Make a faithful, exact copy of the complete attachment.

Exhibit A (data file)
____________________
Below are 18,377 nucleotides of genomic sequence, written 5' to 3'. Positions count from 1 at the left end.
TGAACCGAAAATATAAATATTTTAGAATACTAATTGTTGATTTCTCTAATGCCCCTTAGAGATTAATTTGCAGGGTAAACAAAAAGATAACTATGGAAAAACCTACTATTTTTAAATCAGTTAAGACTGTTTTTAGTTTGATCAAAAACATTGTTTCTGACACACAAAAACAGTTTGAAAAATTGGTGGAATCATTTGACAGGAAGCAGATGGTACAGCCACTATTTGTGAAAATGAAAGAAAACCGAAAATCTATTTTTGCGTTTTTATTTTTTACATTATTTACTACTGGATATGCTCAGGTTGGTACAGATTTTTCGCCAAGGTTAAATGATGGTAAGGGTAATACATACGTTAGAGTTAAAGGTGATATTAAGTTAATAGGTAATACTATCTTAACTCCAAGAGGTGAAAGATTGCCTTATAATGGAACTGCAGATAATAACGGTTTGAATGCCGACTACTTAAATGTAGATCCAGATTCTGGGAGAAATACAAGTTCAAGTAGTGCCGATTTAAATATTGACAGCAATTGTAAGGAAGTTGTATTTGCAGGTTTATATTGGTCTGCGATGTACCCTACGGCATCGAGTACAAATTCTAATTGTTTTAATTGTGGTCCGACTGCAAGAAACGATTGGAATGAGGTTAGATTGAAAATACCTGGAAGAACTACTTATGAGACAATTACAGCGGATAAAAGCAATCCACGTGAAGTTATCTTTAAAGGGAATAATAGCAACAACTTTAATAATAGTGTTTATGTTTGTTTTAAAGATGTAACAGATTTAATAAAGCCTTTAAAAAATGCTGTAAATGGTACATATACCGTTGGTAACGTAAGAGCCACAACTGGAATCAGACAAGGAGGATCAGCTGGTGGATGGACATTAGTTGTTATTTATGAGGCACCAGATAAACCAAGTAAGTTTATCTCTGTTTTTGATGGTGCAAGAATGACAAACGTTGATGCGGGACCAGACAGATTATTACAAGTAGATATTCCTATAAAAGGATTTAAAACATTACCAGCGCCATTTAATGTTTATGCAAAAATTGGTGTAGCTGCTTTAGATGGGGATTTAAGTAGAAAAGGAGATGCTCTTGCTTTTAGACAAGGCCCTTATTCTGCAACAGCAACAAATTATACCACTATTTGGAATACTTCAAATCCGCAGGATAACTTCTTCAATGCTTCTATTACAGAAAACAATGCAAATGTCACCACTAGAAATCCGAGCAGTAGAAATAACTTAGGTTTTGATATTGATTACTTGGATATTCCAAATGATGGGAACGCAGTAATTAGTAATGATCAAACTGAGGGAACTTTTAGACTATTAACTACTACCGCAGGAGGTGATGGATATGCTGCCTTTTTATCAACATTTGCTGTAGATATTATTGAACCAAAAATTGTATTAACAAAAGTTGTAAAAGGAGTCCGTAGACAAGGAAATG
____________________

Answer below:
Below are 18,377 nucleotides of genomic sequence, written 5' to 3'. Positions count from 1 at the left end.
TGAACCGAAAATATAAATATTTTAGAATACTAATTGTTGATTTCTCTAATGCCCCTTAGAGATTAATTTGCAGGGTAAACAAAAAGATAACTATGGAAAAACCTACTATTTTTAAATCAGTTAAGACTGTTTTTAGTTTGATCAAAAACATTGTTTCTGACACACAAAAACAGTTTGAAAAATTGGTGGAATCATTTGACAGGAAGCAGATGGTACAGCCACTATTTGTGAAAATGAAAGAAAACCGAAAATCTATTTTTGCGTTTTTATTTTTTACATTATTTACTACTGGATATGCTCAGGTTGGTACAGATTTTTCGCCAAGGTTAAATGATGGTAAGGGTAATACATACGTTAGAGTTAAAGGTGATATTAAGTTAATAGGTAATACTATCTTAACTCCAAGAGGTGAAAGATTGCCTTATAATGGAACTGCAGATAATAACGGTTTGAATGCCGACTACTTAAATGTAGATCCAGATTCTGGGAGAAATACAAGTTCAAGTAGTGCCGATTTAAATATTGACAGCAATTGTAAGGAAGTTGTATTTGCAGGTTTATATTGGTCTGCGATGTACCCTACGGCATCGAGTACAAATTCTAATTGTTTTAATTGTGGTCCGACTGCAAGAAACGATTGGAATGAGGTTAGATTGAAAATACCTGGAAGAACTACTTATGAGACAATTACAGCGGATAAAAGCAATCCACGTGAAGTTATCTTTAAAGGGAATAATAGCAACAACTTTAATAATAGTGTTTATGTTTGTTTTAAAGATGTAACAGATTTAATAAAGCCTTTAAAAAATGCTGTAAATGGTACATATACCGTTGGTAACGTAAGAGCCACAACTGGAATCAGACAAGGAGGATCAGCTGGTGGATGGACATTAGTTGTTATTTATGAGGCACCAGATAAACCAAGTAAGTTTATCTCTGTTTTTGATGGTGCAAGAATGACAAACGTTGATGCGGGACCAGACAGATTATTACAAGTAGATATTCCTATAAAAGGATTTAAAACATTACCAGCGCCATTTAATGTTTATGCAAAAATTGGTGTAGCTGCTTTAGATGGGGATTTAAGTAGAAAAGGAGATGCTCTTGCTTTTAGACAAGGCCCTTATTCTGCAACAGCAACAAATTATACCACTATTTGGAATACTTCAAATCCGCAGGATAACTTCTTCAATGCTTCTATTACAGAAAACAATGCAAATGTCACCACTAGAAATCCGAGCAGTAGAAATAACTTAGGTTTTGATATTGATTACTTGGATATTCCAAATGATGGGAACGCAGTAATTAGTAATGATCAAACTGAGGGAACTTTTAGACTATTAACTACTACCGCAGGAGGTGATGGATATGCTGCCTTTTTATCAACATTTGCTGTAGATATTATTGAACCAAAAATTGTATTAACAAAAGTTGTAAAAGGAGTCCGTAGACAAGGAAATG